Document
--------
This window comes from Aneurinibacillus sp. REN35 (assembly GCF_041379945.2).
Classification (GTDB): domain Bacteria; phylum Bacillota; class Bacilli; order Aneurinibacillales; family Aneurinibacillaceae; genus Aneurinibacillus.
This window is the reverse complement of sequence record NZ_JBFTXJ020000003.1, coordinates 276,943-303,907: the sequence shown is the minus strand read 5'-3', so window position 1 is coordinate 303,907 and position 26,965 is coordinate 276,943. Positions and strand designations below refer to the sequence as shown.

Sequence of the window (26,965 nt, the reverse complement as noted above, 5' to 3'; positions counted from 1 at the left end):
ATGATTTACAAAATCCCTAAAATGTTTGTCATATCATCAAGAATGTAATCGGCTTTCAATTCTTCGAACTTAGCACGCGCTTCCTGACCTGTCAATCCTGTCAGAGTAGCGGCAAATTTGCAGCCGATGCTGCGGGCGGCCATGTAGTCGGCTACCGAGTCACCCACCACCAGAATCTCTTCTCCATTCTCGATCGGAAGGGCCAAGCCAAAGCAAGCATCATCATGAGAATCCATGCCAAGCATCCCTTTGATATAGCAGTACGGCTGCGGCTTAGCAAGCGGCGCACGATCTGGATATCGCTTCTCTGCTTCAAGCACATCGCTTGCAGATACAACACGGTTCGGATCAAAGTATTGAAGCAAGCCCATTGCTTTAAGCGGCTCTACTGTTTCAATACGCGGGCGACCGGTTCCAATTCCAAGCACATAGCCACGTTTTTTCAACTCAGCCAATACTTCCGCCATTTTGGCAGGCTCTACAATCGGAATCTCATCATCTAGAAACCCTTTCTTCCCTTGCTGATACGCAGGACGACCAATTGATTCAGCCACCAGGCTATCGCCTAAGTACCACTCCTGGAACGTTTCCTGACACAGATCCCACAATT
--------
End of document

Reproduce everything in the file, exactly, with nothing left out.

This window comes from Aneurinibacillus sp. REN35 (assembly GCF_041379945.2).
Classification (GTDB): domain Bacteria; phylum Bacillota; class Bacilli; order Aneurinibacillales; family Aneurinibacillaceae; genus Aneurinibacillus.
This window is the reverse complement of sequence record NZ_JBFTXJ020000003.1, coordinates 276,943-303,907: the sequence shown is the minus strand read 5'-3', so window position 1 is coordinate 303,907 and position 26,965 is coordinate 276,943. Positions and strand designations below refer to the sequence as shown.

Sequence of the window (26,965 nt, the reverse complement as noted above, 5' to 3'; positions counted from 1 at the left end):
ATGATTTACAAAATCCCTAAAATGTTTGTCATATCATCAAGAATGTAATCGGCTTTCAATTCTTCGAACTTAGCACGCGCTTCCTGACCTGTCAATCCTGTCAGAGTAGCGGCAAATTTGCAGCCGATGCTGCGGGCGGCCATGTAGTCGGCTACCGAGTCACCCACCACCAGAATCTCTTCTCCATTCTCGATCGGAAGGGCCAAGCCAAAGCAAGCATCATCATGAGAATCCATGCCAAGCATCCCTTTGATATAGCAGTACGGCTGCGGCTTAGCAAGCGGCGCACGATCTGGATATCGCTTCTCTGCTTCAAGCACATCGCTTGCAGATACAACACGGTTCGGATCAAAGTATTGAAGCAAGCCCATTGCTTTAAGCGGCTCTACTGTTTCAATACGCGGGCGACCGGTTCCAATTCCAAGCACATAGCCACGTTTTTTCAACTCAGCCAATACTTCCGCCATTTTGGCAGGCTCTACAATCGGAATCTCATCATCTAGAAACCCTTTCTTCCCTTGCTGATACGCAGGACGACCAATTGATTCAGCCACCAGGCTATCGCCTAAGTACCACTCCTGGAACGTTTCCTGACACAGATCCCACAATT